The Independent Voice of Southern Methodist University Since 1915

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The Daily Campus

The Independent Voice of Southern Methodist University Since 1915

The Daily Campus

The Independent Voice of Southern Methodist University Since 1915

The Daily Campus

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Bernanke, Fed’s actions could give economy blast from the past

In only eight days, 1.25 percentage points: This was the dramatic drop of the federal funds rate in January by the Federal Reserve Bank, the chief monetary policy making entity for the U.S., in response to worries of a possible recession. This drop of the key interest rate marks the largest one-month change in over a quarter of a century. At the same time, President Bush, along with Congress, passed the bill for an “economic stimulus package” giving many Americans a check in the mail (upwards of $300 – $600) to use at their discretion. Both of these expansionary fiscal and monetary policy maneuvers are designed to inject money into the economy in an attempt to increase aggregate demand and stave off the looming recession. If you are one for government intervention in the economy, this plan sounds fool-proof. Good-bye recession, right?

Wrong. There are many things that are slowing the American economy and cannot simply be solved by giving people more spending money. The housing crisis along with the credit crunch has hobbled many sectors of the economy, but chief among them are construction and more devastating to the economy: consumer spending.

Many households now find themselves strapped for cash because of the hindering effects of the credit and equity crunches on consumer’s wallets. Any injection of money into the economy and into their pockets will likely result in spending to pay down debt, get caught up on mortgages or just saving during these times of economic turbulence. As a consumer, if you are behind on your mortgage or your debt level is creeping up and you are suddenly presented with cash from the government or the ability to borrow cheaper, you probably won’t be inclined to head out to J.Crew or the Sharper Image and spend that money away.

Another problem complicating matters is the price of oil. The price of crude light oil recently reached a historic level, topping $100 a barrel for the first time ever. High production input prices (oil) often spell trouble for an economy, especially one that has been ailing for at least one confirmed quarter. Higher production costs mean a reduction in aggregate supply in an economy because of the lower profit margin, with firms producing less come layoffs and higher unemployment, further contributing to the slowdown in the economy.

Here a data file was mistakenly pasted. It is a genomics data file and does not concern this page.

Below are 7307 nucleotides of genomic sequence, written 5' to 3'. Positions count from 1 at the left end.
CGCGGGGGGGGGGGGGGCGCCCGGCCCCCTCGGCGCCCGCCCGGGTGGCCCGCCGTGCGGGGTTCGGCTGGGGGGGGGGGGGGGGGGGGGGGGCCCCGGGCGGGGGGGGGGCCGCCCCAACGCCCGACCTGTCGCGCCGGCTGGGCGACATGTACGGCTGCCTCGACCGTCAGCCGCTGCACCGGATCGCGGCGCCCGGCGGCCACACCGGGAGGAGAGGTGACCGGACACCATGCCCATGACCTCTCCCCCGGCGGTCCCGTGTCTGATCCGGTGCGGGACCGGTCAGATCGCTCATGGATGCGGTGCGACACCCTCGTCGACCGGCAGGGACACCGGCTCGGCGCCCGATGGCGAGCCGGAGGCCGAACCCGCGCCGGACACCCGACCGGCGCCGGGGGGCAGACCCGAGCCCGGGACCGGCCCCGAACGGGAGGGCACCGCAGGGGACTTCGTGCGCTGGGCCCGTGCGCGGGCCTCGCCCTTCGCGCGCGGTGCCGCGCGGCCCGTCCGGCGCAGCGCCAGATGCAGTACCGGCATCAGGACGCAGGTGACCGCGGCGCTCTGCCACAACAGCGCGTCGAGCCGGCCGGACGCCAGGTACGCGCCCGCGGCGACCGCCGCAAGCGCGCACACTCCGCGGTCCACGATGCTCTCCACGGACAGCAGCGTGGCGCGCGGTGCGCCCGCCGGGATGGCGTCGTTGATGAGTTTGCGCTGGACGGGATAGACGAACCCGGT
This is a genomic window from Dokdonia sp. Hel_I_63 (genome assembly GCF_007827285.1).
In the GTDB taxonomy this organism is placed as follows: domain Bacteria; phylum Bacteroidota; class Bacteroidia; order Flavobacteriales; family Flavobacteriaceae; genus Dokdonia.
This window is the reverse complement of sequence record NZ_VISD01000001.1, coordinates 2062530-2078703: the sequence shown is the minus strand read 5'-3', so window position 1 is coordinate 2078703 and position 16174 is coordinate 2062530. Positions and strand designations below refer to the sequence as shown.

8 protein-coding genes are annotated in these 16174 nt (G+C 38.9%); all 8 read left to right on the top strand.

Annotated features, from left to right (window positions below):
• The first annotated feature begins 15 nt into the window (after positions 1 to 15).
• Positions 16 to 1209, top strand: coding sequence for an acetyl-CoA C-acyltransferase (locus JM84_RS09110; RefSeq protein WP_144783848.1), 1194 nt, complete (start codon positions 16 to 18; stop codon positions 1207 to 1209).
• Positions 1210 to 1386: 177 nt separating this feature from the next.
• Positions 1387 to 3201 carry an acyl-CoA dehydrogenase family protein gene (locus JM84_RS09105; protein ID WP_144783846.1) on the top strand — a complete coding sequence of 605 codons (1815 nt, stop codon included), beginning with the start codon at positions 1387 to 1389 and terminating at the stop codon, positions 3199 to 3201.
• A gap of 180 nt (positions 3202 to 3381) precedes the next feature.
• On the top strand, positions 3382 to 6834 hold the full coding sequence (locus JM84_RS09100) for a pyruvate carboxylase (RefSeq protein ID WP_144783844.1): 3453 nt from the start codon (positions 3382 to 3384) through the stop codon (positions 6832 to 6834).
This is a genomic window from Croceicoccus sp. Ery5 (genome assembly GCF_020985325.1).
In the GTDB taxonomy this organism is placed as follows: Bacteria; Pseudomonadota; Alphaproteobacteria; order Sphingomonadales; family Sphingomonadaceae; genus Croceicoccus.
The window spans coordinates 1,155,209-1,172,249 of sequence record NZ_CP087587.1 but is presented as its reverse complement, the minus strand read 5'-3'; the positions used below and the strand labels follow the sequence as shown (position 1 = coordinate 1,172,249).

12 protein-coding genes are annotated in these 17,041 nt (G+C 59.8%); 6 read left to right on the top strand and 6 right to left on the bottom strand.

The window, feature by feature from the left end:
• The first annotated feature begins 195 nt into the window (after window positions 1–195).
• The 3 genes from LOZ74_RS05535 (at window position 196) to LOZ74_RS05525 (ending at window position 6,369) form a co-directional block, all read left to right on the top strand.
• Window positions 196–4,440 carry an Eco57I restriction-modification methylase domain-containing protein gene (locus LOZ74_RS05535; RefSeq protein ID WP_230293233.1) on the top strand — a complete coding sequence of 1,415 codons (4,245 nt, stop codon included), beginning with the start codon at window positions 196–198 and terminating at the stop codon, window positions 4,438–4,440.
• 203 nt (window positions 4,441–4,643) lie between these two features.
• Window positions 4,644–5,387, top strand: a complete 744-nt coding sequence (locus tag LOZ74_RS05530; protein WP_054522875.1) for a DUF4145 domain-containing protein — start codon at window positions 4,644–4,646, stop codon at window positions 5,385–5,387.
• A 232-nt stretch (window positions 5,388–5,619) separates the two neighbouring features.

Higher energy prices also lead to another quandary: higher commodity prices. Producers are often forced to pass the higher input prices onto consumers in the form of higher prices in the checkout line. The Producer Price Index is often a leading indicator of inflation. The index showed a spike in PPI in both November and again in January, and will soon be released for the month of February.

It is because of these basic truths that recent Federal policy initiatives could land the American economy in stagflation waters. Such exuberant expansionary monetary policy in the face of the closest thing we have seen to an oil supply shock since 1973 could bring about ’70s-style stagnant growth coupled with rising price level, two situations that, when combined, form a policy-making nightmare. In the ’70s, both inflation and unemployment reached dangerously high levels at upwards of 10 percent in both. It is common that only one problem (inflation or unemployment) could be targeted at once because of the opposite nature of the correcting policies. An economic phenomenon like this is often sticky because of how policy is so hard to plan and is a situation that could devastate many American firms and households, not to mention integrated foreign markets.

The situation could worsen as oil prices continue to rise, and more rate cuts are expected when the Federal reserve board meets again on March 18. Federal Reserve Head Ben Bernanke and comapny need to be careful not to try and over stimulate the economy in the short run. Recessions are cyclical, and the American economy will flourish again with time. However, the economy is walking a very fine line and runaway stimulant policy could push it over the edge, giving American consumers and firms a blast from the economic past.

If Bernanke and crew are not careful, things could get a lot worse before they get better.

John Coleman is a junior majoring in economics. He can be reached for comment at [email protected].

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